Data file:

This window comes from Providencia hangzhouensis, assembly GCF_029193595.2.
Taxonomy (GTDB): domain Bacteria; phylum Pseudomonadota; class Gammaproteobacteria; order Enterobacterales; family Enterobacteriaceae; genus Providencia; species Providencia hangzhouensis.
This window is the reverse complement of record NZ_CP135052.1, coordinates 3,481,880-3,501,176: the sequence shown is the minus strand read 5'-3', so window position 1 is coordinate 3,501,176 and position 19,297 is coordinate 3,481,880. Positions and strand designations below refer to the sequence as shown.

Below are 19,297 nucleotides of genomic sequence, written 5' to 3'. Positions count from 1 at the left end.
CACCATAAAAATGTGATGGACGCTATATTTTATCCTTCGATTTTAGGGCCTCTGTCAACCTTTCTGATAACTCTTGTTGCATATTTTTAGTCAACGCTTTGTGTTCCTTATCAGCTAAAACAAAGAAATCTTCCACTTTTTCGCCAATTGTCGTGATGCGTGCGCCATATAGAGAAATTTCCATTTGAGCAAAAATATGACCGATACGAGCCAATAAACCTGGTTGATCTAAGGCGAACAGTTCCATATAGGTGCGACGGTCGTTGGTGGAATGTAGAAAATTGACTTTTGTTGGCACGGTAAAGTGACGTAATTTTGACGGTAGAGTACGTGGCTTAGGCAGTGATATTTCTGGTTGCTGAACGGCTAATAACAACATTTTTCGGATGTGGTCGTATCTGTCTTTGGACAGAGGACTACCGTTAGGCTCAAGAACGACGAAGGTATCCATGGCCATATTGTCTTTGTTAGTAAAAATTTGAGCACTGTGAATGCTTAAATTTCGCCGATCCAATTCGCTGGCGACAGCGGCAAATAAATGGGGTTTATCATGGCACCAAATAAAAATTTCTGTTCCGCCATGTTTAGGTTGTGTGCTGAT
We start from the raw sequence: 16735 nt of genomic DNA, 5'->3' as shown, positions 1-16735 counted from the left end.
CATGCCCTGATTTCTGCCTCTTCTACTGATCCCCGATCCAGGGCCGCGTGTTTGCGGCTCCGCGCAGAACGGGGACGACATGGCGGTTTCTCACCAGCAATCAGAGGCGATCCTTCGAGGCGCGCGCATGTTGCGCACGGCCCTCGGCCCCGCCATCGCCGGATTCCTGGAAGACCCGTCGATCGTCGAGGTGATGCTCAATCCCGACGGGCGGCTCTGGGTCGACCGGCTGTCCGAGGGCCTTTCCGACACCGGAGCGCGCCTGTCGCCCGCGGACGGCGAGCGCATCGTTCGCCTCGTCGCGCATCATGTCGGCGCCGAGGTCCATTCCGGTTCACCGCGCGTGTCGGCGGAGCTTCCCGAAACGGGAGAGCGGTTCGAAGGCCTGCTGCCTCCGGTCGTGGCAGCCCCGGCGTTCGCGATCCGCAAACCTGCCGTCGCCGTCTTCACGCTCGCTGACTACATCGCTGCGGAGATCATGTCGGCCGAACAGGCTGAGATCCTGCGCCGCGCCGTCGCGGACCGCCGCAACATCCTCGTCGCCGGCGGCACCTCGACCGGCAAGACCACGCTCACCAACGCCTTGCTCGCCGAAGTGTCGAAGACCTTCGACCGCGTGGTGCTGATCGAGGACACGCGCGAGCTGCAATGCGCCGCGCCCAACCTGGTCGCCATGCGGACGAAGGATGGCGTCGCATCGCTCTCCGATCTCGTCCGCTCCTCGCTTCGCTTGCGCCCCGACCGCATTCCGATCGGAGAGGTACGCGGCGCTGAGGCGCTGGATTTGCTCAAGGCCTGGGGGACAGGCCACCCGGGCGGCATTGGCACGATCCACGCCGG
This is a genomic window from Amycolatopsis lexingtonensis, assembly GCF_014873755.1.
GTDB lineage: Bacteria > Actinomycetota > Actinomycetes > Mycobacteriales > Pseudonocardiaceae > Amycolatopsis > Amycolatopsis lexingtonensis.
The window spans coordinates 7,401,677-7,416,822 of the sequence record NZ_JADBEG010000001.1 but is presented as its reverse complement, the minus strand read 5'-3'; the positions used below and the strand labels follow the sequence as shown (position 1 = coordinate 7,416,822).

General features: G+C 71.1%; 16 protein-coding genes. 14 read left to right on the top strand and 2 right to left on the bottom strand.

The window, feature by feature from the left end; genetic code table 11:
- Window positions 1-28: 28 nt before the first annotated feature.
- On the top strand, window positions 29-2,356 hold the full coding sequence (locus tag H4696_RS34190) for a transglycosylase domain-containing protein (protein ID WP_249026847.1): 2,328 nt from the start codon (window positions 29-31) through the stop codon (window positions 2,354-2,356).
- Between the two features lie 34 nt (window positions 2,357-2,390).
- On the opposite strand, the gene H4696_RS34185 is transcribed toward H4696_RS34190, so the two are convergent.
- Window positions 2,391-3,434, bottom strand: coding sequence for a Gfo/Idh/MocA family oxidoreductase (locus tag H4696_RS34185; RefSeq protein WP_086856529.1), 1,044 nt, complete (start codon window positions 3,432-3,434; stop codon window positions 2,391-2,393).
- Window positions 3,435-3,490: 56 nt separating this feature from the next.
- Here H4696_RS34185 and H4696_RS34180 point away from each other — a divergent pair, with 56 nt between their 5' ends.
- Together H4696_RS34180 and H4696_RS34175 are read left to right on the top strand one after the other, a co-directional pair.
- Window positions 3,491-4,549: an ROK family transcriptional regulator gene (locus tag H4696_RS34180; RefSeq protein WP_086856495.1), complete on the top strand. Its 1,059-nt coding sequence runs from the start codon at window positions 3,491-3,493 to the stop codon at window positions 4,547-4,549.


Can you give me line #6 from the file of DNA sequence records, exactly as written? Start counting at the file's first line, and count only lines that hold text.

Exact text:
We start from the raw sequence: 16735 nt of genomic DNA, 5'->3' as shown, positions 1-16735 counted from the left end.